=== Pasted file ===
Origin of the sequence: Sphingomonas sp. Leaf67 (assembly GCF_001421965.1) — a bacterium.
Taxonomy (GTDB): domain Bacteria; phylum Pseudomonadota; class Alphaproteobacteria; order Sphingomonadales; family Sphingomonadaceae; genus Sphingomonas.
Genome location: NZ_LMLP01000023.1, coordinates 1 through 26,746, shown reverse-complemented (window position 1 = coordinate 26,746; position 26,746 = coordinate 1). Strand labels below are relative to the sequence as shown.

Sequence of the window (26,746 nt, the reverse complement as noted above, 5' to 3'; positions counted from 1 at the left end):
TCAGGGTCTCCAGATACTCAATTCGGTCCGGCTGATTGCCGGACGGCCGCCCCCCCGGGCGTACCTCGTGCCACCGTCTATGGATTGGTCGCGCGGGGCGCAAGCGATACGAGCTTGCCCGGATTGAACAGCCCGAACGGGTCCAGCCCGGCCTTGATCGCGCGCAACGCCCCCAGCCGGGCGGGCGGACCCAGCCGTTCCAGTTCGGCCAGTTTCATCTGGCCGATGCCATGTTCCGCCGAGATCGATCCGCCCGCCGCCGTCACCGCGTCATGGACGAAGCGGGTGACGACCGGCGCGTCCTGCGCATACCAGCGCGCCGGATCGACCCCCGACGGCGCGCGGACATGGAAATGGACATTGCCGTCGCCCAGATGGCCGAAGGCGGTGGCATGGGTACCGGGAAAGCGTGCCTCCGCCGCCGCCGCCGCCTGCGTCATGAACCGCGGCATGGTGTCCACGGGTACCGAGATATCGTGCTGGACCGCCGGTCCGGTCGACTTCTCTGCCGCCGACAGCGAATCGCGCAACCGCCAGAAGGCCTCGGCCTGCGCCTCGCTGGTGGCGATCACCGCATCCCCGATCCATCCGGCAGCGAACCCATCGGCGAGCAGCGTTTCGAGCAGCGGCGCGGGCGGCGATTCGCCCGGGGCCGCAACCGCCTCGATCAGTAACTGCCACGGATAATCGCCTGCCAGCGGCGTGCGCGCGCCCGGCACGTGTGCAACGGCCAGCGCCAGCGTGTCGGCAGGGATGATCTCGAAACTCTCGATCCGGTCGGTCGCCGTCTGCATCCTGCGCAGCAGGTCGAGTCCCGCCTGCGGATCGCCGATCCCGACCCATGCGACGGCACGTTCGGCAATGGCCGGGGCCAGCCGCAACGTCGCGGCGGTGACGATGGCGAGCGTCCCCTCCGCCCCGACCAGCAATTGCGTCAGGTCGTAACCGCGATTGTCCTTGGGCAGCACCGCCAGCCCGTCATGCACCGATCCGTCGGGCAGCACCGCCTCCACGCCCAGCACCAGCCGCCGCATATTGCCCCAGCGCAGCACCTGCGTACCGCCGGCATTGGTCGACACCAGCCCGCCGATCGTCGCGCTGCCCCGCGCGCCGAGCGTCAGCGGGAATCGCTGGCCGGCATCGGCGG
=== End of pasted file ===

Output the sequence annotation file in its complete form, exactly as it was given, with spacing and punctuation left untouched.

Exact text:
Origin of the sequence: Sphingomonas sp. Leaf67 (assembly GCF_001421965.1) — a bacterium.
Taxonomy (GTDB): domain Bacteria; phylum Pseudomonadota; class Alphaproteobacteria; order Sphingomonadales; family Sphingomonadaceae; genus Sphingomonas.
Genome location: NZ_LMLP01000023.1, coordinates 1 through 26,746, shown reverse-complemented (window position 1 = coordinate 26,746; position 26,746 = coordinate 1). Strand labels below are relative to the sequence as shown.

Sequence of the window (26,746 nt, the reverse complement as noted above, 5' to 3'; positions counted from 1 at the left end):
TCAGGGTCTCCAGATACTCAATTCGGTCCGGCTGATTGCCGGACGGCCGCCCCCCCGGGCGTACCTCGTGCCACCGTCTATGGATTGGTCGCGCGGGGCGCAAGCGATACGAGCTTGCCCGGATTGAACAGCCCGAACGGGTCCAGCCCGGCCTTGATCGCGCGCAACGCCCCCAGCCGGGCGGGCGGACCCAGCCGTTCCAGTTCGGCCAGTTTCATCTGGCCGATGCCATGTTCCGCCGAGATCGATCCGCCCGCCGCCGTCACCGCGTCATGGACGAAGCGGGTGACGACCGGCGCGTCCTGCGCATACCAGCGCGCCGGATCGACCCCCGACGGCGCGCGGACATGGAAATGGACATTGCCGTCGCCCAGATGGCCGAAGGCGGTGGCATGGGTACCGGGAAAGCGTGCCTCCGCCGCCGCCGCCGCCTGCGTCATGAACCGCGGCATGGTGTCCACGGGTACCGAGATATCGTGCTGGACCGCCGGTCCGGTCGACTTCTCTGCCGCCGACAGCGAATCGCGCAACCGCCAGAAGGCCTCGGCCTGCGCCTCGCTGGTGGCGATCACCGCATCCCCGATCCATCCGGCAGCGAACCCATCGGCGAGCAGCGTTTCGAGCAGCGGCGCGGGCGGCGATTCGCCCGGGGCCGCAACCGCCTCGATCAGTAACTGCCACGGATAATCGCCTGCCAGCGGCGTGCGCGCGCCCGGCACGTGTGCAACGGCCAGCGCCAGCGTGTCGGCAGGGATGATCTCGAAACTCTCGATCCGGTCGGTCGCCGTCTGCATCCTGCGCAGCAGGTCGAGTCCCGCCTGCGGATCGCCGATCCCGACCCATGCGACGGCACGTTCGGCAATGGCCGGGGCCAGCCGCAACGTCGCGGCGGTGACGATGGCGAGCGTCCCCTCCGCCCCGACCAGCAATTGCGTCAGGTCGTAACCGCGATTGTCCTTGGGCAGCACCGCCAGCCCGTCATGCACCGATCCGTCGGGCAGCACCGCCTCCACGCCCAGCACCAGCCGCCGCATATTGCCCCAGCGCAGCACCTGCGTACCGCCGGCATTGGTCGACACCAGCCCGCCGATCGTCGCGCTGCCCCGCGCGCCGAGCGTCAGCGGGAATCGCTGGCCGGCATCGGCGG